She returned to the Marshalls in 1966, carrying Dayle Husted of the Smithsonian Institution to Enewetak as part of the Pacific Ocean Biological Survey Program.[8][a] The Basswood spent two days anchored in the lagoon there while Husted conducted his survey.[8][b]

The Basswood completed three deployments to Vietnam during the Vietnam War.[12] Consequently, personnel who served aboard her during one of these deployments are "eligible for the presumption of Agent Orange herbicide exposure" by the Department of Veterans Affairs.[13]

From 1968 until her decommissioning in 1998, Basswood was stationed in Guam, and holds the distinction of being commissioned longer than any other naval ship assigned there. While based in Guam, she was the driving force behind Project Handclasp, a US Navy program to provide health care and humanitarian relief to outlying islands in the Pacific Ocean.[3]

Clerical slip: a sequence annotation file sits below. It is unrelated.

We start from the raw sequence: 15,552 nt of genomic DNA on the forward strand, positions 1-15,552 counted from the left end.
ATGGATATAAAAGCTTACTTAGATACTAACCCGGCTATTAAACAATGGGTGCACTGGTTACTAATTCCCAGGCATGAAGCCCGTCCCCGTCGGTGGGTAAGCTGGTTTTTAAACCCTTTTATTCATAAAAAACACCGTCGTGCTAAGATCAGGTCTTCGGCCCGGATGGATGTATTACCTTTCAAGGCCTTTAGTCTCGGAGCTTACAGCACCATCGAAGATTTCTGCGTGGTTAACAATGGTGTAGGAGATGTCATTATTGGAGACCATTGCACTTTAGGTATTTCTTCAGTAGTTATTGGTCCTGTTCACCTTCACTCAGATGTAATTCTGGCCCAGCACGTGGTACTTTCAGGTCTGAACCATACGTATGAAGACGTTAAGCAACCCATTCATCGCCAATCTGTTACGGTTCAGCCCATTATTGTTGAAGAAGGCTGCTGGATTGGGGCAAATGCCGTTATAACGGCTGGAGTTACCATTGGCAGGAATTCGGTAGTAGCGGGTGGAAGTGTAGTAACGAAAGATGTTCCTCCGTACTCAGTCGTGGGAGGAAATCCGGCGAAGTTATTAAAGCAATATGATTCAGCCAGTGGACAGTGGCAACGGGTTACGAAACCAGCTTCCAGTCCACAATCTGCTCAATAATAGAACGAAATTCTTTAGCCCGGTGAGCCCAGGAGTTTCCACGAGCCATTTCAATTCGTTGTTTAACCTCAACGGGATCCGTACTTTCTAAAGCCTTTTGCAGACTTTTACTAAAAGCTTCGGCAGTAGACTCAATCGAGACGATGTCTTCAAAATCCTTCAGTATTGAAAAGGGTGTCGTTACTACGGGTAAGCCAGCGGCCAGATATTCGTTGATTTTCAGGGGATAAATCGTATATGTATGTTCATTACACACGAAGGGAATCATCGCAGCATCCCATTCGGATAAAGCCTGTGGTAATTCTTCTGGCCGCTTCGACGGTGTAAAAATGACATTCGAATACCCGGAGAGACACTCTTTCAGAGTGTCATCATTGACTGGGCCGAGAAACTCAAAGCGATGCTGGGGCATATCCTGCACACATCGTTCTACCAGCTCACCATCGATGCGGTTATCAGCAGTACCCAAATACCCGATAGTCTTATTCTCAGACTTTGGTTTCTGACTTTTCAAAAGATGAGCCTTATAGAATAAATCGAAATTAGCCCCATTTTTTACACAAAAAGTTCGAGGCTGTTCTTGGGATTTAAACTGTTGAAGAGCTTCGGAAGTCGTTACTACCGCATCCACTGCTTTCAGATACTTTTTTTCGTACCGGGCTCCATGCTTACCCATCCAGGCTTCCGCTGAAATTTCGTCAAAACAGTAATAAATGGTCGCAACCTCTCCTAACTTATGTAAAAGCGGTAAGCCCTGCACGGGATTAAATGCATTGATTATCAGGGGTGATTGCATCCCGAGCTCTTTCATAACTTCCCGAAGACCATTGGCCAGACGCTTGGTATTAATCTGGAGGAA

In 1976, the eye of Typhoon Pamela passed over Guam causing widespread, major damage.[14] In Apra Harbor, the Basswood's home port, ten ships or tugs were sunk or forced aground, as were numerous smaller vessels.[14] However, the Basswood successfully rode out the storm at anchor, recording a peak wind gust of 120 knots/hour (138 mph) and a minimum barometric pressure of 933.1 mb (27.6 inHg).[14]